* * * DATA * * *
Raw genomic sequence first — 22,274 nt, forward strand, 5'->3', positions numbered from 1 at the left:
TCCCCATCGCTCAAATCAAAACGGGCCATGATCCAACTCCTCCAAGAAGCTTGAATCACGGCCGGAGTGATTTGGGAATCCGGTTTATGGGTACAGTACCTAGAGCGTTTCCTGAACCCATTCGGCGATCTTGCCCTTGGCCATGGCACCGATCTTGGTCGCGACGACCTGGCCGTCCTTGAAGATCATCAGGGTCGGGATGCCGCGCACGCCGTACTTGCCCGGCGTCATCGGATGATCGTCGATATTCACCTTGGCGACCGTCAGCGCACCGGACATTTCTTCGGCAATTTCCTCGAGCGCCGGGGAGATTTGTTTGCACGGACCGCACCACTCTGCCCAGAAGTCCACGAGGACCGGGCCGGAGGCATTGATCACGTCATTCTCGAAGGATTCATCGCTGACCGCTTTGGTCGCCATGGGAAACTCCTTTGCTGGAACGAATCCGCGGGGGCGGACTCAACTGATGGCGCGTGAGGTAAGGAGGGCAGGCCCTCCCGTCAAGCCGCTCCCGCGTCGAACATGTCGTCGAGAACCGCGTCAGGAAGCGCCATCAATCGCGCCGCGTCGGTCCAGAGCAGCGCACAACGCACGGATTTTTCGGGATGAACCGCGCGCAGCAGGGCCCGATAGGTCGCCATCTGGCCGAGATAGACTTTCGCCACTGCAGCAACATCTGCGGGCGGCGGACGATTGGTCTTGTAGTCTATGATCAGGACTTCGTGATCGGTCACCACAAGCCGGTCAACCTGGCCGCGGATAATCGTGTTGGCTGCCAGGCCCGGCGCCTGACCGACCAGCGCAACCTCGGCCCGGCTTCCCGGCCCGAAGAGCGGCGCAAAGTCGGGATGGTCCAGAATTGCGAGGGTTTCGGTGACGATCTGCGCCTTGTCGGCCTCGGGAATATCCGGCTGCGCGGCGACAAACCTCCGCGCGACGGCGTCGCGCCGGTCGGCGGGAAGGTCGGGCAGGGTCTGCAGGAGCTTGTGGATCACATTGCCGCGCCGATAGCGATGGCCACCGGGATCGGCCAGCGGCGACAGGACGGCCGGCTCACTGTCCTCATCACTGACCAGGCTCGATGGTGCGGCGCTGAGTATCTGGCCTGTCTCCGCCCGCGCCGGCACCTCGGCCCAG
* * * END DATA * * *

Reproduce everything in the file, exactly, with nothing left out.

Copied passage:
Raw genomic sequence first — 22,274 nt, forward strand, 5'->3', positions numbered from 1 at the left:
TCCCCATCGCTCAAATCAAAACGGGCCATGATCCAACTCCTCCAAGAAGCTTGAATCACGGCCGGAGTGATTTGGGAATCCGGTTTATGGGTACAGTACCTAGAGCGTTTCCTGAACCCATTCGGCGATCTTGCCCTTGGCCATGGCACCGATCTTGGTCGCGACGACCTGGCCGTCCTTGAAGATCATCAGGGTCGGGATGCCGCGCACGCCGTACTTGCCCGGCGTCATCGGATGATCGTCGATATTCACCTTGGCGACCGTCAGCGCACCGGACATTTCTTCGGCAATTTCCTCGAGCGCCGGGGAGATTTGTTTGCACGGACCGCACCACTCTGCCCAGAAGTCCACGAGGACCGGGCCGGAGGCATTGATCACGTCATTCTCGAAGGATTCATCGCTGACCGCTTTGGTCGCCATGGGAAACTCCTTTGCTGGAACGAATCCGCGGGGGCGGACTCAACTGATGGCGCGTGAGGTAAGGAGGGCAGGCCCTCCCGTCAAGCCGCTCCCGCGTCGAACATGTCGTCGAGAACCGCGTCAGGAAGCGCCATCAATCGCGCCGCGTCGGTCCAGAGCAGCGCACAACGCACGGATTTTTCGGGATGAACCGCGCGCAGCAGGGCCCGATAGGTCGCCATCTGGCCGAGATAGACTTTCGCCACTGCAGCAACATCTGCGGGCGGCGGACGATTGGTCTTGTAGTCTATGATCAGGACTTCGTGATCGGTCACCACAAGCCGGTCAACCTGGCCGCGGATAATCGTGTTGGCTGCCAGGCCCGGCGCCTGACCGACCAGCGCAACCTCGGCCCGGCTTCCCGGCCCGAAGAGCGGCGCAAAGTCGGGATGGTCCAGAATTGCGAGGGTTTCGGTGACGATCTGCGCCTTGTCGGCCTCGGGAATATCCGGCTGCGCGGCGACAAACCTCCGCGCGACGGCGTCGCGCCGGTCGGCGGGAAGGTCGGGCAGGGTCTGCAGGAGCTTGTGGATCACATTGCCGCGCCGATAGCGATGGCCACCGGGATCGGCCAGCGGCGACAGGACGGCCGGCTCACTGTCCTCATCACTGACCAGGCTCGATGGTGCGGCGCTGAGTATCTGGCCTGTCTCCGCCCGCGCCGGCACCTCGGCCCAG